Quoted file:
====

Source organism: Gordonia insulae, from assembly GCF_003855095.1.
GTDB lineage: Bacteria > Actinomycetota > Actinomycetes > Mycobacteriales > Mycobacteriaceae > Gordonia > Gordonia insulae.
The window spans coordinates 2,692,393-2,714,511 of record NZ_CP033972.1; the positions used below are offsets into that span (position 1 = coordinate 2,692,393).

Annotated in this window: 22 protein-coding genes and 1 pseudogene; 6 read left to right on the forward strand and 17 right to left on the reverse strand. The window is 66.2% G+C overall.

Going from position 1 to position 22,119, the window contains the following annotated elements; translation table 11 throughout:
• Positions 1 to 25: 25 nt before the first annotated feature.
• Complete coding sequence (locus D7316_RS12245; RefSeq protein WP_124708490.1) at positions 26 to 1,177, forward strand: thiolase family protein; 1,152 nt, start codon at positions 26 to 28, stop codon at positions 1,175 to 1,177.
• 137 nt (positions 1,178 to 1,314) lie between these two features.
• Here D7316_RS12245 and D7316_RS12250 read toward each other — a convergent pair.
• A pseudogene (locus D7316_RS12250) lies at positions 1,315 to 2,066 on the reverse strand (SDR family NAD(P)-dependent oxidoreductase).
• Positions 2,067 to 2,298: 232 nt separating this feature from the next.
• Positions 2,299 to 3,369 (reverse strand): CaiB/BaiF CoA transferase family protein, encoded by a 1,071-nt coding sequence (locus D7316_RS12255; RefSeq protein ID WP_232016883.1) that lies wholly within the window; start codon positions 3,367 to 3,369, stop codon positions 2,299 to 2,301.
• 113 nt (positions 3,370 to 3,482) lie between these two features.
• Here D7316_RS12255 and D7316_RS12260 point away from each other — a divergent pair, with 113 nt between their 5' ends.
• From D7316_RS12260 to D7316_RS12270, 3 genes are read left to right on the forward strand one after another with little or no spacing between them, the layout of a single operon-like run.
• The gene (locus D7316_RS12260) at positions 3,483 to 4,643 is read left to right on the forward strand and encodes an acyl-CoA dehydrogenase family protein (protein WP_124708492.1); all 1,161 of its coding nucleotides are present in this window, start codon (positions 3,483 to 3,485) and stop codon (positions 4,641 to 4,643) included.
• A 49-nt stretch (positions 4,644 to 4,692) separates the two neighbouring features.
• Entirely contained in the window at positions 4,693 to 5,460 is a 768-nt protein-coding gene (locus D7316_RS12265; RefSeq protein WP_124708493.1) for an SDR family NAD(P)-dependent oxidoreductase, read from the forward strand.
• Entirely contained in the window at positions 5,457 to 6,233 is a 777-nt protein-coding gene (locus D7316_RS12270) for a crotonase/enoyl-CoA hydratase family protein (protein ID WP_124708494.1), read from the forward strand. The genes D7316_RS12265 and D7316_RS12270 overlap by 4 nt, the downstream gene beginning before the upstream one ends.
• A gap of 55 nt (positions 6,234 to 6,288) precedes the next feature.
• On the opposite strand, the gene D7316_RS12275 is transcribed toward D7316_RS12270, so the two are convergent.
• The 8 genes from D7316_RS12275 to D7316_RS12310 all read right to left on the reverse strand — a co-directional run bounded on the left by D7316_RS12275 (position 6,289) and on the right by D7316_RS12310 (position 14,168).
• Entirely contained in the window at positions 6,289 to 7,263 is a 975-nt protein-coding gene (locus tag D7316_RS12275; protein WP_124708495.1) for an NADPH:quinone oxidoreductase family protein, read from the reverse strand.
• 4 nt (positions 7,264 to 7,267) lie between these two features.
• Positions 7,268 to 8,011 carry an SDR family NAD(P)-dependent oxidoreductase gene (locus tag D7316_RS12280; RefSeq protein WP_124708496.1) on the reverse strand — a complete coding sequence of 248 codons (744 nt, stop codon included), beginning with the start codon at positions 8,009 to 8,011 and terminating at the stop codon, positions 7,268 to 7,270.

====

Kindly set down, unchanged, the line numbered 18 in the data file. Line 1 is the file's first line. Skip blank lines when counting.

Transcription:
• Entirely contained in the window at positions 4,693 to 5,460 is a 768-nt protein-coding gene (locus D7316_RS12265; RefSeq protein WP_124708493.1) for an SDR family NAD(P)-dependent oxidoreductase, read from the forward strand.